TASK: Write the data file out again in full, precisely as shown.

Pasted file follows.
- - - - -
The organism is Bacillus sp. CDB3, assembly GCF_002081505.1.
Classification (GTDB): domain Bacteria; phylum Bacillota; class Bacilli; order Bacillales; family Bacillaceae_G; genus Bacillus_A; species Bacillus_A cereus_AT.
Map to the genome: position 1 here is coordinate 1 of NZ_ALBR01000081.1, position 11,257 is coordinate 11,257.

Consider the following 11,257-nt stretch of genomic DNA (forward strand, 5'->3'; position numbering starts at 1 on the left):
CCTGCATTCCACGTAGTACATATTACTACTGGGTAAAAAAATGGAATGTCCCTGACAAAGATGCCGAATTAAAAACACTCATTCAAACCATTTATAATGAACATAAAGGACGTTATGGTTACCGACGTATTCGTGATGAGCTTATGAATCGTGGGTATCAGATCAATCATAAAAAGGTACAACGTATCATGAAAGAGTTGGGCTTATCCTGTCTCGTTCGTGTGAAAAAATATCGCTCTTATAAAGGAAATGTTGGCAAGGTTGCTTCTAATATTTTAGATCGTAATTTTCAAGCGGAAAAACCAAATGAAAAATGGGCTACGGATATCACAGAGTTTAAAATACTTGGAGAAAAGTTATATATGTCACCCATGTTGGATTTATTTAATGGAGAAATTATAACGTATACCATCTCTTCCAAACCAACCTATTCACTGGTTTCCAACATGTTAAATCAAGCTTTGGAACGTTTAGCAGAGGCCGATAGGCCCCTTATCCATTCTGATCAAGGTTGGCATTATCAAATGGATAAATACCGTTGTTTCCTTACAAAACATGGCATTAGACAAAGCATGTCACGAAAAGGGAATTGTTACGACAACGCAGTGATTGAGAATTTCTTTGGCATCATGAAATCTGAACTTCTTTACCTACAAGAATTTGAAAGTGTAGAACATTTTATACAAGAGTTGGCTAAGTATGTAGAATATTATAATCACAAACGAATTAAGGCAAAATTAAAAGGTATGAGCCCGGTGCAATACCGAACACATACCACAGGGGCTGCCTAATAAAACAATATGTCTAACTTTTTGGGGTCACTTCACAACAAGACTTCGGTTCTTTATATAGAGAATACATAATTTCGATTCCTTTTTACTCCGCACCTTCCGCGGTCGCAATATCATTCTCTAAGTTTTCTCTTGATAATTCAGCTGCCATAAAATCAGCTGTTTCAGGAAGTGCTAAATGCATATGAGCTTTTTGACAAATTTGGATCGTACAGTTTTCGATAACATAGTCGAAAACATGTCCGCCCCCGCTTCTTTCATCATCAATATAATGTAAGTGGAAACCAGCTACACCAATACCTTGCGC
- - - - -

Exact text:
The organism is Bacillus sp. CDB3, assembly GCF_002081505.1.
Classification (GTDB): domain Bacteria; phylum Bacillota; class Bacilli; order Bacillales; family Bacillaceae_G; genus Bacillus_A; species Bacillus_A cereus_AT.
Map to the genome: position 1 here is coordinate 1 of NZ_ALBR01000081.1, position 11,257 is coordinate 11,257.

Consider the following 11,257-nt stretch of genomic DNA (forward strand, 5'->3'; position numbering starts at 1 on the left):
CCTGCATTCCACGTAGTACATATTACTACTGGGTAAAAAAATGGAATGTCCCTGACAAAGATGCCGAATTAAAAACACTCATTCAAACCATTTATAATGAACATAAAGGACGTTATGGTTACCGACGTATTCGTGATGAGCTTATGAATCGTGGGTATCAGATCAATCATAAAAAGGTACAACGTATCATGAAAGAGTTGGGCTTATCCTGTCTCGTTCGTGTGAAAAAATATCGCTCTTATAAAGGAAATGTTGGCAAGGTTGCTTCTAATATTTTAGATCGTAATTTTCAAGCGGAAAAACCAAATGAAAAATGGGCTACGGATATCACAGAGTTTAAAATACTTGGAGAAAAGTTATATATGTCACCCATGTTGGATTTATTTAATGGAGAAATTATAACGTATACCATCTCTTCCAAACCAACCTATTCACTGGTTTCCAACATGTTAAATCAAGCTTTGGAACGTTTAGCAGAGGCCGATAGGCCCCTTATCCATTCTGATCAAGGTTGGCATTATCAAATGGATAAATACCGTTGTTTCCTTACAAAACATGGCATTAGACAAAGCATGTCACGAAAAGGGAATTGTTACGACAACGCAGTGATTGAGAATTTCTTTGGCATCATGAAATCTGAACTTCTTTACCTACAAGAATTTGAAAGTGTAGAACATTTTATACAAGAGTTGGCTAAGTATGTAGAATATTATAATCACAAACGAATTAAGGCAAAATTAAAAGGTATGAGCCCGGTGCAATACCGAACACATACCACAGGGGCTGCCTAATAAAACAATATGTCTAACTTTTTGGGGTCACTTCACAACAAGACTTCGGTTCTTTATATAGAGAATACATAATTTCGATTCCTTTTTACTCCGCACCTTCCGCGGTCGCAATATCATTCTCTAAGTTTTCTCTTGATAATTCAGCTGCCATAAAATCAGCTGTTTCAGGAAGTGCTAAATGCATATGAGCTTTTTGACAAATTTGGATCGTACAGTTTTCGATAACATAGTCGAAAACATGTCCGCCCCCGCTTCTTTCATCATCAATATAATGTAAGTGGAAACCAGCTACACCAATACCTTGCGC